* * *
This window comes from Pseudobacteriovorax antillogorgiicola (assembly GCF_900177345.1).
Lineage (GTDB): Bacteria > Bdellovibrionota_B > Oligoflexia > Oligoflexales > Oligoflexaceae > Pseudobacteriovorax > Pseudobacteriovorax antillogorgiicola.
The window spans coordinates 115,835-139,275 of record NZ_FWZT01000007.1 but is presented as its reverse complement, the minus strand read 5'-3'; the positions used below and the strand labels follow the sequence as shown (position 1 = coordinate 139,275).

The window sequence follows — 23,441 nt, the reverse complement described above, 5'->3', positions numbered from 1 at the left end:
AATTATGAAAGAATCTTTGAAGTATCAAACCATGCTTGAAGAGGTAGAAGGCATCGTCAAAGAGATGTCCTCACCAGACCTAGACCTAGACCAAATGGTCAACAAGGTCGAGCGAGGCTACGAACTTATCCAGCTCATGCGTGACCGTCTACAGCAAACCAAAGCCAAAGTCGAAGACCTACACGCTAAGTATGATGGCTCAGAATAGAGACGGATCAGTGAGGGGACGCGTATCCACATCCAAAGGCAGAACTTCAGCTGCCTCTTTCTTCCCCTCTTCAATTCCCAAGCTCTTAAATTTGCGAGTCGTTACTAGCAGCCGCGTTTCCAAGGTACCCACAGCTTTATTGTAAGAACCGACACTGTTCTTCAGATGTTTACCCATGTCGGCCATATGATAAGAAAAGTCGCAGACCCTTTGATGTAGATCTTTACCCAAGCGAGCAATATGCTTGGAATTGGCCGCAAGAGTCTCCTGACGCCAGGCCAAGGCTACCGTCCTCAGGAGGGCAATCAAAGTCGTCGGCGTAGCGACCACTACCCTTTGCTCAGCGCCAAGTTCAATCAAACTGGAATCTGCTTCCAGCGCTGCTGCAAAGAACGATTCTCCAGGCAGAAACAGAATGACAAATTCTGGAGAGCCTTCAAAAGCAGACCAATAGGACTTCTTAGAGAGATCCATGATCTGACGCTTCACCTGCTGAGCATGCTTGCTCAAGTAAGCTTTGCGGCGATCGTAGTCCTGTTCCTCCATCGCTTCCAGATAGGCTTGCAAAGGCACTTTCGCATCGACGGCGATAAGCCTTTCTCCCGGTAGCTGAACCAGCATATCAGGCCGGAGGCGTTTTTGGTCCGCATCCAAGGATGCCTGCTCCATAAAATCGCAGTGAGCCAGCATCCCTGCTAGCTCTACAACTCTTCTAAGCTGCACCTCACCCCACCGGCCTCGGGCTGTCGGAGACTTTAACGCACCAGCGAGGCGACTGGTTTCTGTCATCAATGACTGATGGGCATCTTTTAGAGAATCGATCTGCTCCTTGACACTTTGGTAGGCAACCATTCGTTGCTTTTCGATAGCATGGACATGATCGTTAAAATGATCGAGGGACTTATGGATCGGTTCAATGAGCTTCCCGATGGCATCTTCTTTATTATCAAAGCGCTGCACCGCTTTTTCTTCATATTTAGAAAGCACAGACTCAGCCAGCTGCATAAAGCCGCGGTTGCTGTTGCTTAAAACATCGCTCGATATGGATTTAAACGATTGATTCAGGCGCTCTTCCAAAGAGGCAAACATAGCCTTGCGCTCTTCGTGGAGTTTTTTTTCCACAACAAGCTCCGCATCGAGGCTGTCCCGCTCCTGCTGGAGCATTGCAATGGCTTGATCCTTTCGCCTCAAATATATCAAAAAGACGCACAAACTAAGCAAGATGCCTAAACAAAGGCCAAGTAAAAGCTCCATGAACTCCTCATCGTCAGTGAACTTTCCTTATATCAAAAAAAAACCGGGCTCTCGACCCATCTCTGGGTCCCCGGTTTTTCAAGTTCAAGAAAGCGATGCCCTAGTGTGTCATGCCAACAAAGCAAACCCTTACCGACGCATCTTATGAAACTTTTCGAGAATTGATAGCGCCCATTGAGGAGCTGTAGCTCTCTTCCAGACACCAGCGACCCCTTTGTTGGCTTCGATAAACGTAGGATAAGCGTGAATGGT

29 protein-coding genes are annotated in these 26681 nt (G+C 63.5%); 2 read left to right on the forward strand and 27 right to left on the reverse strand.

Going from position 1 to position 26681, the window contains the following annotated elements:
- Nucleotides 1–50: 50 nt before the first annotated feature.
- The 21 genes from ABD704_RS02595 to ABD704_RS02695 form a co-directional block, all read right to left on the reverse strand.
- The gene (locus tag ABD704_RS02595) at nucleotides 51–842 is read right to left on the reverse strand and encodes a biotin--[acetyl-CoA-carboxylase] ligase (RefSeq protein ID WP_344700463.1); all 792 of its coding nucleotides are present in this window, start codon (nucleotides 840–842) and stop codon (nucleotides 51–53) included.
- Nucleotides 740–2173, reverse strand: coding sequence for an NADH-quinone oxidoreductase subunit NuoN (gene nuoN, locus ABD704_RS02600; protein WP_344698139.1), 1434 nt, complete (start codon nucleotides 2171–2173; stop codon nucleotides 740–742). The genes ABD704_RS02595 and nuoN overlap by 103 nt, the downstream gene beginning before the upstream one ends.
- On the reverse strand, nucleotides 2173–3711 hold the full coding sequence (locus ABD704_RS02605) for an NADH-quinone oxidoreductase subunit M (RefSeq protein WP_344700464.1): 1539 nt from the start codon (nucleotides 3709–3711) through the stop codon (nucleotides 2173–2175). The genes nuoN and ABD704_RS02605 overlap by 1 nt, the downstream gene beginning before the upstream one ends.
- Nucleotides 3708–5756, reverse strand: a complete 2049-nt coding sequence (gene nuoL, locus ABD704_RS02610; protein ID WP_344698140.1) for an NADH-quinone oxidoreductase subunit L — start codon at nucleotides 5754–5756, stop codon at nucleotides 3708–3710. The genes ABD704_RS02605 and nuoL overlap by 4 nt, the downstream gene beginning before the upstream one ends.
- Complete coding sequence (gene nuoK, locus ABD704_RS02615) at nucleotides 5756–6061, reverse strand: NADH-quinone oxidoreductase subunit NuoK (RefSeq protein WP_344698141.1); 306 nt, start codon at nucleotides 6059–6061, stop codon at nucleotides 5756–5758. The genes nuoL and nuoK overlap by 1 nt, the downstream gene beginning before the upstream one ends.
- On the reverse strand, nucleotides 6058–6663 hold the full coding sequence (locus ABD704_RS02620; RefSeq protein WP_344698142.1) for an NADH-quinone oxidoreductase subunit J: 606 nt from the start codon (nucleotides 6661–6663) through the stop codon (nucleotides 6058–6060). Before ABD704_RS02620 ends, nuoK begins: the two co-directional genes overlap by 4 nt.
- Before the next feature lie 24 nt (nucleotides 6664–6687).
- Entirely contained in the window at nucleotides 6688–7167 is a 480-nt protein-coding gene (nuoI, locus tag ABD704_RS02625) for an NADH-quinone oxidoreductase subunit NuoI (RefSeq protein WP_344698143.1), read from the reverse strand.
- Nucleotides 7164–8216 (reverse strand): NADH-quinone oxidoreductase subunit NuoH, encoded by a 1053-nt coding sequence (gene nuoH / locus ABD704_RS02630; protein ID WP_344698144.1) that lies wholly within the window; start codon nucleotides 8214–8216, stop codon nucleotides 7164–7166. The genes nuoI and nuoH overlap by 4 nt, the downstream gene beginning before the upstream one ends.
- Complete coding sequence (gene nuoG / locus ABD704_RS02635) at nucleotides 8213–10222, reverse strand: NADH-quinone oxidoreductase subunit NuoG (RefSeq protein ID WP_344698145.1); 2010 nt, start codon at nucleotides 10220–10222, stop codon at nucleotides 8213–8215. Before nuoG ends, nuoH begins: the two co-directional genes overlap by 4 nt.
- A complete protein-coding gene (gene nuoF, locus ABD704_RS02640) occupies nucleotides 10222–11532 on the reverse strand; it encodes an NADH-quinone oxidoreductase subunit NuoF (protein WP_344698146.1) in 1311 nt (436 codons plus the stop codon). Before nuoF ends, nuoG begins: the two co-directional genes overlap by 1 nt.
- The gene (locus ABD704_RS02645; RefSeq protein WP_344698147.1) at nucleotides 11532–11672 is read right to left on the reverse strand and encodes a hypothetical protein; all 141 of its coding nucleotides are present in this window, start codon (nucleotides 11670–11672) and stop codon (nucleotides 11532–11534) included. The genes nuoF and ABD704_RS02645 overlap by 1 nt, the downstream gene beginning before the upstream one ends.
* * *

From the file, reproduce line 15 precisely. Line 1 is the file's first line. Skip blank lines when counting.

- On the reverse strand, nucleotides 6058–6663 hold the full coding sequence (locus ABD704_RS02620; RefSeq protein WP_344698142.1) for an NADH-quinone oxidoreductase subunit J: 606 nt from the start codon (nucleotides 6661–6663) through the stop codon (nucleotides 6058–6060). Before ABD704_RS02620 ends, nuoK begins: the two co-directional genes overlap by 4 nt.